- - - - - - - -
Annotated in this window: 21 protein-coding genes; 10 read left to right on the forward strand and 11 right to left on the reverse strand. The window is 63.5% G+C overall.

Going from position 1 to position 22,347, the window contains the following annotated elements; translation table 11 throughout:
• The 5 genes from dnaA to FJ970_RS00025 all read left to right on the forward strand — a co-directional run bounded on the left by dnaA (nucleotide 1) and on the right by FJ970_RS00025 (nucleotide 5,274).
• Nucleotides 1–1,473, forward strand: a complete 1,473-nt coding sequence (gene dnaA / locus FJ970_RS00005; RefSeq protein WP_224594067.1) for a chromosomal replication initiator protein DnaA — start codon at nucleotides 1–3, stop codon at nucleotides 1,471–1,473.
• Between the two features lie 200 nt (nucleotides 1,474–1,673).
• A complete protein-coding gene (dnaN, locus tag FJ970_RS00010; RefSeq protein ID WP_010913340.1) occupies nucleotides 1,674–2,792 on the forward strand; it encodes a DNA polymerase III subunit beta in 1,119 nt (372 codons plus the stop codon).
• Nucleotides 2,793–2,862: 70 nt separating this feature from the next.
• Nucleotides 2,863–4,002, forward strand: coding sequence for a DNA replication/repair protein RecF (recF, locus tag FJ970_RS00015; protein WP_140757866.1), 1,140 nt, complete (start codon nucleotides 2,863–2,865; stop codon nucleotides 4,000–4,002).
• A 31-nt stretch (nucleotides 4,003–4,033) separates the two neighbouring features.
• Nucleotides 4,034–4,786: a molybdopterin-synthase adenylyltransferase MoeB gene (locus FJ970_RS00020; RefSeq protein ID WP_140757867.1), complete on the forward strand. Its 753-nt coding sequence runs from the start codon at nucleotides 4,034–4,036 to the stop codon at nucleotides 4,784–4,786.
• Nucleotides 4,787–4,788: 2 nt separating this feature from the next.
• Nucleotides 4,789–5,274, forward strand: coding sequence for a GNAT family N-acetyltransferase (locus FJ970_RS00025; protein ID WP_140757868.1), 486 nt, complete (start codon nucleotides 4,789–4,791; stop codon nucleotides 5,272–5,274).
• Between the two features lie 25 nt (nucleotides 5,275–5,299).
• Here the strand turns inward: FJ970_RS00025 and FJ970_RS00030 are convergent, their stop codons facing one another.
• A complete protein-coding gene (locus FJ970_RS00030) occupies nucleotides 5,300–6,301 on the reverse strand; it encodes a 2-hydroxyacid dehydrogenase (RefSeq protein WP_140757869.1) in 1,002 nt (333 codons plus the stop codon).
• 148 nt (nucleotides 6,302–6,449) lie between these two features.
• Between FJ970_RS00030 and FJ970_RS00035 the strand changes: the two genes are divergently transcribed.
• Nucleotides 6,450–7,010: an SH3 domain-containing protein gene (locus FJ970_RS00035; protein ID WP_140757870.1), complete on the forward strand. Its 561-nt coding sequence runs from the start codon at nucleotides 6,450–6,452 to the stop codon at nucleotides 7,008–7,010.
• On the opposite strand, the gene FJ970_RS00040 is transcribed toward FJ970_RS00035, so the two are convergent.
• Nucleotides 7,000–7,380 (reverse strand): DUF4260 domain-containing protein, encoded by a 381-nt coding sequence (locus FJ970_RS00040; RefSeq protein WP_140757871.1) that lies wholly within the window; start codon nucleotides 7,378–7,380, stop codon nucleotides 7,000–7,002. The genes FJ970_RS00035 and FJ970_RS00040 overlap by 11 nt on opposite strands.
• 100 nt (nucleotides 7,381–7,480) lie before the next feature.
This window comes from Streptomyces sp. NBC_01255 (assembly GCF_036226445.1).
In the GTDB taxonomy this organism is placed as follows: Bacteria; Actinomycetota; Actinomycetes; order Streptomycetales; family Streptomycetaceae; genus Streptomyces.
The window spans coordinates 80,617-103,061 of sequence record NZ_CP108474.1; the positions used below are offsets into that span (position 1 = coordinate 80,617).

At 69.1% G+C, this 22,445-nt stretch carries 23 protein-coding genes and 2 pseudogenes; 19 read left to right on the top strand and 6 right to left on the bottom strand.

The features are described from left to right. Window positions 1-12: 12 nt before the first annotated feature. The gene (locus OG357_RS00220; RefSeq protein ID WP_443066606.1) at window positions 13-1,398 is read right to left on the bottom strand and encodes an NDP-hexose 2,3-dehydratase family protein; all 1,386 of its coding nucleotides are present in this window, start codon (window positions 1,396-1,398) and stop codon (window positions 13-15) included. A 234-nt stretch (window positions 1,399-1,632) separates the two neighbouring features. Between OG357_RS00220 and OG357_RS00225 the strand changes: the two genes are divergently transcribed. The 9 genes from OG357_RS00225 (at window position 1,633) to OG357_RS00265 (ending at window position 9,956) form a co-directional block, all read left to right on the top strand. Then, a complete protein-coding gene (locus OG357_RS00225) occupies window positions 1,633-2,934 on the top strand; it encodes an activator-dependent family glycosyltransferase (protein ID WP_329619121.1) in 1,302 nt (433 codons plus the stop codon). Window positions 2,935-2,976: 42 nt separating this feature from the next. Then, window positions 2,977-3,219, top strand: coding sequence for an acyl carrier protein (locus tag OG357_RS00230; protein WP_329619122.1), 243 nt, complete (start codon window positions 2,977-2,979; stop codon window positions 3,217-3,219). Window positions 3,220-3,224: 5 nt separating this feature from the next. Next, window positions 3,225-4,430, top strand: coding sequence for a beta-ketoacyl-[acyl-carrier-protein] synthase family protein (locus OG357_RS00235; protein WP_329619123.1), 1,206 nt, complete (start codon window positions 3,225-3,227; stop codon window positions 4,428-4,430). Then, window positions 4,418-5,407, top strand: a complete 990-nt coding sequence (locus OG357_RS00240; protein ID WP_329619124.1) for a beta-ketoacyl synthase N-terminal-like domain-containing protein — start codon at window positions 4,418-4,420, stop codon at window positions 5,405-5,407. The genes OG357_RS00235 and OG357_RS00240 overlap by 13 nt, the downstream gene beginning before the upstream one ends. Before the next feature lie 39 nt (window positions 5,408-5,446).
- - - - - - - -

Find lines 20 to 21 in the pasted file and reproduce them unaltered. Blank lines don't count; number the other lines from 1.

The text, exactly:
• Nucleotides 7,000–7,380 (reverse strand): DUF4260 domain-containing protein, encoded by a 381-nt coding sequence (locus FJ970_RS00040; RefSeq protein WP_140757871.1) that lies wholly within the window; start codon nucleotides 7,378–7,380, stop codon nucleotides 7,000–7,002. The genes FJ970_RS00035 and FJ970_RS00040 overlap by 11 nt on opposite strands.
• 100 nt (nucleotides 7,381–7,480) lie before the next feature.